Social Value in South Acton

Awareness of and interest in delivering social value in regeneration schemes is picking up pace among local authorities, housing associations, and private-sector delivery partners. With numerous methods of maximising social value emerging, Future of London’s project on Social Value aims to showcase different approaches to our network.

On 25 April, Future of London visited South Acton to learn how host Countryside Properties and their joint venture partner L&Q (the JV is known as Acton Gardens) are delivering social value at Ealing’s largest estate regeneration projects. Mark Ludlow, Associate Director (Development) at Countryside Properties, kindly led the field trip.

Originally built in the 60s and 70s, the South Acton estate comprised 1,800 homes across 21 hectares. In 2010, LB Ealing selected the Countryside/L&Q JV to deliver a 20-year regeneration scheme, replacing the previous estate with 2,500 homes and new commercial and community spaces. Now around halfway through the multi-phase project, there’s evidence of the scheme’s social value throughout the estate.

Housing and design

Despite a 39% increase in the number of homes, high-rise blocks are being replaced with mid-rise blocks, mostly between six and 12 storeys. New blocks have courtyards and play areas. Maisonettes at the ground floor of each block bring pedestrian movement back to street level, and a new north-south boulevard will connect two parts of the estate which were previously disjointed.

All residents are offered an opportunity to return to a new home and the regeneration is phased so they only move once. The JV partners also take account for residents’ preferences as to where within the estate they’d like to live; for example, residents at the east end of the estate expressed a preference to stay in that area, so the phasing was reworked to accommodate them.

The site also provides temporary accommodation using buildings awaiting demolition and a ‘pop-up’ shipping container block which can be relocated.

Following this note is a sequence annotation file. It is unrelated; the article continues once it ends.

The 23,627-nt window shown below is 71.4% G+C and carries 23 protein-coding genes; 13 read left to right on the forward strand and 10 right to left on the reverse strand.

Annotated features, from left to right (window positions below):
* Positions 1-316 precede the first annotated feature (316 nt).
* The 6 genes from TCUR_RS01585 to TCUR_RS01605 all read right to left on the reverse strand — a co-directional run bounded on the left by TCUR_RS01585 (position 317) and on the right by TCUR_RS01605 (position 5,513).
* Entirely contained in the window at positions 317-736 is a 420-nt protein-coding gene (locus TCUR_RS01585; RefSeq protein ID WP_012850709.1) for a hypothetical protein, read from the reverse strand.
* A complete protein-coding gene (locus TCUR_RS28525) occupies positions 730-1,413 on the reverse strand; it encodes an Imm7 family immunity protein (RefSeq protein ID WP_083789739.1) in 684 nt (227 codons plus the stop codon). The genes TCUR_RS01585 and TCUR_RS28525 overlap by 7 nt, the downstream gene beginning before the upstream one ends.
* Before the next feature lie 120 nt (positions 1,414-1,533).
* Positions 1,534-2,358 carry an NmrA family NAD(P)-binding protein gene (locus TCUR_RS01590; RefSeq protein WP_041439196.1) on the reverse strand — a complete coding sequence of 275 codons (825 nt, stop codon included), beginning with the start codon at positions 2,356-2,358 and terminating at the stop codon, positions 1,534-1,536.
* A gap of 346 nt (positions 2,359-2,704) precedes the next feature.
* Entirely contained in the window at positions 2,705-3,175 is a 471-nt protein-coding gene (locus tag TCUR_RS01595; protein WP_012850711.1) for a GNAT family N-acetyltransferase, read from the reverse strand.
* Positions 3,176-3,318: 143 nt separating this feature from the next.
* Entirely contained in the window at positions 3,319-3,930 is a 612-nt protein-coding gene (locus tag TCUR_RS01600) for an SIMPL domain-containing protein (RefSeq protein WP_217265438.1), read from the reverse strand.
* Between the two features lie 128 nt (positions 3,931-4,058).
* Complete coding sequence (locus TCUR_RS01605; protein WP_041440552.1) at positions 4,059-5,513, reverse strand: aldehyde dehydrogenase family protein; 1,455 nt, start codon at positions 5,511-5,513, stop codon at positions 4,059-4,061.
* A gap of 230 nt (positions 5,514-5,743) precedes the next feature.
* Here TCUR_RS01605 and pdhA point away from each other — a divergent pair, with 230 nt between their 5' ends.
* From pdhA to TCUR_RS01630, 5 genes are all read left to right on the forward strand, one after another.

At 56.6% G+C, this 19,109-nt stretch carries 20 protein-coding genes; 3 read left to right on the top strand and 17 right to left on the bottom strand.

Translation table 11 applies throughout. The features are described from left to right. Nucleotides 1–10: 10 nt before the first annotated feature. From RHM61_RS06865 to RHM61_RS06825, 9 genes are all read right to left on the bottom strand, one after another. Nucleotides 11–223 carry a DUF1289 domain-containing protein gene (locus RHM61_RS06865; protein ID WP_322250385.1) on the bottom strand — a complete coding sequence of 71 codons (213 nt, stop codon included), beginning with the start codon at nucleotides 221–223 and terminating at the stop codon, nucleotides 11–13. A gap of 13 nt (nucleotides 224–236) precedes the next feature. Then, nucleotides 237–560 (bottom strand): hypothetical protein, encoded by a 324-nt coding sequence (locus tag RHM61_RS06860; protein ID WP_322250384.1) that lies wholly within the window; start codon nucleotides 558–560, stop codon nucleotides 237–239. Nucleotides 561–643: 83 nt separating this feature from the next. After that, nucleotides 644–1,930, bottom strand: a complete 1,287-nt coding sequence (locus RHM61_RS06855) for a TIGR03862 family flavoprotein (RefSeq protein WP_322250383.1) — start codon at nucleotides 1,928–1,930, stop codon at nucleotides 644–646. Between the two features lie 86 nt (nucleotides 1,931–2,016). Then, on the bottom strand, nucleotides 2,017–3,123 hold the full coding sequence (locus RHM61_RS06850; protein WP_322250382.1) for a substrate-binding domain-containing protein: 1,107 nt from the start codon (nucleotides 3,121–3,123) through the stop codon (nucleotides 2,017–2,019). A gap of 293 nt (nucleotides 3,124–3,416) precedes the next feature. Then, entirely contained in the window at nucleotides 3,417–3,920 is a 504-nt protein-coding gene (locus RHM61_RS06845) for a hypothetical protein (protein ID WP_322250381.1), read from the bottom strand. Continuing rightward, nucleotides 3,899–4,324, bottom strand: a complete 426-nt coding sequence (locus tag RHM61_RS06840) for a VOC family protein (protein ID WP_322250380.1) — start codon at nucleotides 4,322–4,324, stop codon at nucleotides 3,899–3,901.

Public space at Acton Gardens
The ‘Gardens’ aspect of Acton Gardens is a nod to the green space throughout the area

Community assets

In 2011, Acton Gardens set up a Community Board, a resident-led forum to shape development and give feedback to the JV partners. The Board is also responsible for administering funding from Acton Gardens for community projects (part of the Section 106 agreement), with £50,000 per year available for various local projects—sewing clubs, after school programmes, IT clubs and the like—which receive up to £5,000 each.

At the centre of the estate, the new Acton Gardens Community Centre is operated by Manor House Development Trust, which also runs the Redmond Centre in Woodberry Down. Chief Executive Simon Donovan explained the ambition for the Centre to become a platform for people to build community. A major part of that will be through local people running their own activities and clubs with support from the Trust where needed. Its location is also important, as it’s in the middle of the estate and surrounded by open space which can be used for outdoor events.

Although only open for a few weeks at the time of our visit, the Centre already had a long list of people wanting to use the space. Funding for running the community centre comes from Acton Gardens and hire fees.


Like many regeneration schemes, Acton Gardens derives some of its social value through supply chains and construction, aiming for 20% local labour and at least six apprenticeships per phase.